Karachi Press Club, the first press club in Pakistan, has formally been around since 1958, when it was formed by a group of journalists in a stately Victorian-era manor. Today it has some 900 members focused on promoting democratic ideals, who gather at the clubhouse watering hole in Karachi, Sindh, Pakistan for debate, discussion, and drinks.
The KPC headquarters includes a press conference room, library, bar, and chess room, among other facilities. Up the stairs and through a spartan room is a space that is worth vying for an invitation to. The inside of a makeshift wood panel partition is festooned with whimsical doodles by Feica, celebrated political commentator and cartoonist for Dawn, the country’s largest selling English language daily.
The fabric may be fraying on the well worn sofas in the library but this is a tight-knight community pulsating with ideas and intense discussion. Overheard snippets of conversation among the old journalist “comrades” include “it was there on the lawn that I was arrested during Zia’s rule,” “a leftist state would care for all equally but I see it as a mother that will pay more attention to the child that is downtrodden,” and “if our government were secular, religion would not be able to create divisions.”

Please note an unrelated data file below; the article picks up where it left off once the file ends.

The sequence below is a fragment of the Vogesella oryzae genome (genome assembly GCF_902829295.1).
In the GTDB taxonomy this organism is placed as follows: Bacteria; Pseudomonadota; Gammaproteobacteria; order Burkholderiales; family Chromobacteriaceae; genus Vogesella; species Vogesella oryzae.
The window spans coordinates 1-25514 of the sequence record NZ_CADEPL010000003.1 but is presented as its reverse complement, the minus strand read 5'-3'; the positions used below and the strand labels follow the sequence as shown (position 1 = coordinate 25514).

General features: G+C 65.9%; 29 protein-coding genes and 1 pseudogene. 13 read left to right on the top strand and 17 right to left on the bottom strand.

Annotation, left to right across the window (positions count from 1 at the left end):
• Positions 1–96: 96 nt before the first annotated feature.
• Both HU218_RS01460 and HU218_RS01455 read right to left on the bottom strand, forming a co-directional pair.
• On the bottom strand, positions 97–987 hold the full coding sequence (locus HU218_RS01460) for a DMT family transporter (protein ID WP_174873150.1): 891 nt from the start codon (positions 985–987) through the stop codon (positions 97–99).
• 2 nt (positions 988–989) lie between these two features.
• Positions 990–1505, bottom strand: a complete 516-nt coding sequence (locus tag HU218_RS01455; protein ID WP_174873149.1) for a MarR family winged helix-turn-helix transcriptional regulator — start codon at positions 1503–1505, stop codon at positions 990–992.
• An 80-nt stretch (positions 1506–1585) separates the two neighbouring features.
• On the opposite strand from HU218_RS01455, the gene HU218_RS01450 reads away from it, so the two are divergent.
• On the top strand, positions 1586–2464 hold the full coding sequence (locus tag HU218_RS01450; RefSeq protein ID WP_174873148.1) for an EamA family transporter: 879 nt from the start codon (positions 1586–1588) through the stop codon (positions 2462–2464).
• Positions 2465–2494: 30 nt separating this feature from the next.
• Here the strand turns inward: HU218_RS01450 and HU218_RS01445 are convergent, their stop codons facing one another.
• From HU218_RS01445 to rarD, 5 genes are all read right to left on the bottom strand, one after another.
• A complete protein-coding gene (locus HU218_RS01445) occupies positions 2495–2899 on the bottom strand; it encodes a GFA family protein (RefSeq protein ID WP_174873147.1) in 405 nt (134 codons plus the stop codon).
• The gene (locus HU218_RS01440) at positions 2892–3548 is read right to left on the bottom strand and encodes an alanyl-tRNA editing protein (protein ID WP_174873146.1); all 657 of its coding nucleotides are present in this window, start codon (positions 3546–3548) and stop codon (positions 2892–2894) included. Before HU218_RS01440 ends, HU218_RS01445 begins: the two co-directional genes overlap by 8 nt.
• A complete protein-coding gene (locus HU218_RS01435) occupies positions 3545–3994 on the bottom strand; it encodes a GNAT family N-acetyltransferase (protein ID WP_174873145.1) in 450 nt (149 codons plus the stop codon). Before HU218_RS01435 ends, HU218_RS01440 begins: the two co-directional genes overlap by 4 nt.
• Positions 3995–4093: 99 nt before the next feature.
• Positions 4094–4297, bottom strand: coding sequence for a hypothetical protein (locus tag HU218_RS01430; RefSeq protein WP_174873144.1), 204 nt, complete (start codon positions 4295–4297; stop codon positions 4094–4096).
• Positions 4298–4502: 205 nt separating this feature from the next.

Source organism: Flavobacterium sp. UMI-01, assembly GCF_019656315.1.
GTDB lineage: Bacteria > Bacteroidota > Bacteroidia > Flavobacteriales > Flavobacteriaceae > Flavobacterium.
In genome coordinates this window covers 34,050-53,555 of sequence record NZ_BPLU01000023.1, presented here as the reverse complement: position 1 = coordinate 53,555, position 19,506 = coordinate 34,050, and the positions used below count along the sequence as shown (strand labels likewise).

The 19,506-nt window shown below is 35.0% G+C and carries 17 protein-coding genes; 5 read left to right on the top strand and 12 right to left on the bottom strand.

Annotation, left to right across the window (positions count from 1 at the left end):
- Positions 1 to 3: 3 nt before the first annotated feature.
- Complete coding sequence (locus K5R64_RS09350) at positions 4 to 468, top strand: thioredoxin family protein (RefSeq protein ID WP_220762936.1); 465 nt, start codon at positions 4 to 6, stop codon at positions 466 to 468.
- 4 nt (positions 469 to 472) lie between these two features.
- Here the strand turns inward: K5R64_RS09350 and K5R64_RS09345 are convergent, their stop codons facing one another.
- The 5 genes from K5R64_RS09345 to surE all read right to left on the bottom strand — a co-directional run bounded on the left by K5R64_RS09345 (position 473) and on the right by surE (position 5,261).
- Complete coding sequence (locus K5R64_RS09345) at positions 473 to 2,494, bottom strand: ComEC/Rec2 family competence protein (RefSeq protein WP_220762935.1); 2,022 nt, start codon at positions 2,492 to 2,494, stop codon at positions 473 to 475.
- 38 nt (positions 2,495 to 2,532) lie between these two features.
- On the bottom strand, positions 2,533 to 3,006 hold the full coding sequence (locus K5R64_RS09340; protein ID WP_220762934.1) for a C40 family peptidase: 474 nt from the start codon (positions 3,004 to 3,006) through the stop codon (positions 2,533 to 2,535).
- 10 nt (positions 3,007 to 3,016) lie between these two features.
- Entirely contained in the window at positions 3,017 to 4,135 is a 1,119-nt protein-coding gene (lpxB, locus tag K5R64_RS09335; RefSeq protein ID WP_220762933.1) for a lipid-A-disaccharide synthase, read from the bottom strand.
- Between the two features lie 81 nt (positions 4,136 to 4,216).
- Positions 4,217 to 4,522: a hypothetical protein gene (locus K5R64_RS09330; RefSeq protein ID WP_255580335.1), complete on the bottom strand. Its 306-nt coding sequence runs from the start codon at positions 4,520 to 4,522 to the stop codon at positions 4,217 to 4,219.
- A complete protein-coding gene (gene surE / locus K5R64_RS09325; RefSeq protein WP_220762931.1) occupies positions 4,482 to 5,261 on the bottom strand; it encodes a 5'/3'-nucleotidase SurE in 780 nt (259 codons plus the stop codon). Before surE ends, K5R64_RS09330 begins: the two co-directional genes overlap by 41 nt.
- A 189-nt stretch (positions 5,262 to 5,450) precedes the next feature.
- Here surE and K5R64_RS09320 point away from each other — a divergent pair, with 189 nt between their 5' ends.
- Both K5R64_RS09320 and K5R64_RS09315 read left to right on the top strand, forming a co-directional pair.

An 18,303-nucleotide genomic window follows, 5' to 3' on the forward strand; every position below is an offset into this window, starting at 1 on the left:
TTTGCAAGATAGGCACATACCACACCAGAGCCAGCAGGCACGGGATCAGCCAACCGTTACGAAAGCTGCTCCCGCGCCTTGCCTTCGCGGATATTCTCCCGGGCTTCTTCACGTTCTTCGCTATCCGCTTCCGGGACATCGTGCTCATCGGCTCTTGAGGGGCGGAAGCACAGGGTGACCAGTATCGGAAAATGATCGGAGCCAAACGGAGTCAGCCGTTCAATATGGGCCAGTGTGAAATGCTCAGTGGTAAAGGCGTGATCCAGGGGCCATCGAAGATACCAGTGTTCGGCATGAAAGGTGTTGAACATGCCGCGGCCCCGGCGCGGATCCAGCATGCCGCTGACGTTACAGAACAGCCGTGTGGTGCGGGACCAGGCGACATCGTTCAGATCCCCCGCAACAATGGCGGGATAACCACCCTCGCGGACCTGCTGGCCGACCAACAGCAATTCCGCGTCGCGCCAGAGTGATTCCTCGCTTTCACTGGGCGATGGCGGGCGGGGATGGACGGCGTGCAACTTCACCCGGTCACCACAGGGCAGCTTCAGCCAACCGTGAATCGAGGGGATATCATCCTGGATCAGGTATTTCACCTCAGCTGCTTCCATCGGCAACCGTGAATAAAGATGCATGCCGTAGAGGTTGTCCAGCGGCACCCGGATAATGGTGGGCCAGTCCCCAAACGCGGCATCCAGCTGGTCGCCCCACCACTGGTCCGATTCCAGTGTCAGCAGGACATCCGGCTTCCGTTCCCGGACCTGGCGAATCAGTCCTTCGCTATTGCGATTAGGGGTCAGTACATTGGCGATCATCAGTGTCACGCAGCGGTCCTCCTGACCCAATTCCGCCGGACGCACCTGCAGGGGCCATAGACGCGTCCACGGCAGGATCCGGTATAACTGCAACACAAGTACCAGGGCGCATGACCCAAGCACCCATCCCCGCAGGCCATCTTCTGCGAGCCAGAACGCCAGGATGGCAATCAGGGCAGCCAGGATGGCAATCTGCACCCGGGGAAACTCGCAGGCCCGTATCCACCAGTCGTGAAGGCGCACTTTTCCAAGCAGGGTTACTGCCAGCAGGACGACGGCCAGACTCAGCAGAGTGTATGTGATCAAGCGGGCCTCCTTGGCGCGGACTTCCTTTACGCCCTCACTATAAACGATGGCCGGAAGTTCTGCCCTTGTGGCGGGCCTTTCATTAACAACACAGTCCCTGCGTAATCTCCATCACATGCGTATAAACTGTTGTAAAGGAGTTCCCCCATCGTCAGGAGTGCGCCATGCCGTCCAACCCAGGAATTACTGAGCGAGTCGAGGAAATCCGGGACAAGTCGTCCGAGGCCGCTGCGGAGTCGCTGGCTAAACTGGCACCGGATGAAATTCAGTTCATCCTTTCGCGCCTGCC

The Karachi Press Club has organized countless protests against the government and rallies demanding civil and human rights over the decades, making it a sometimes controversial group to belong to. There have been attacks on the journalists themselves, the building has been vandalized, and their website has been hacked. Throughout it all though, the members hold dear the club, and what it represents.
Know Before You Go
This is the most egalitarian of members clubs, and all you have to do to get yourself an invitation to its inner sanctum is engage in earnest conversation at one of their many events, and convince the members you can spar with its most accomplished deipnosophists.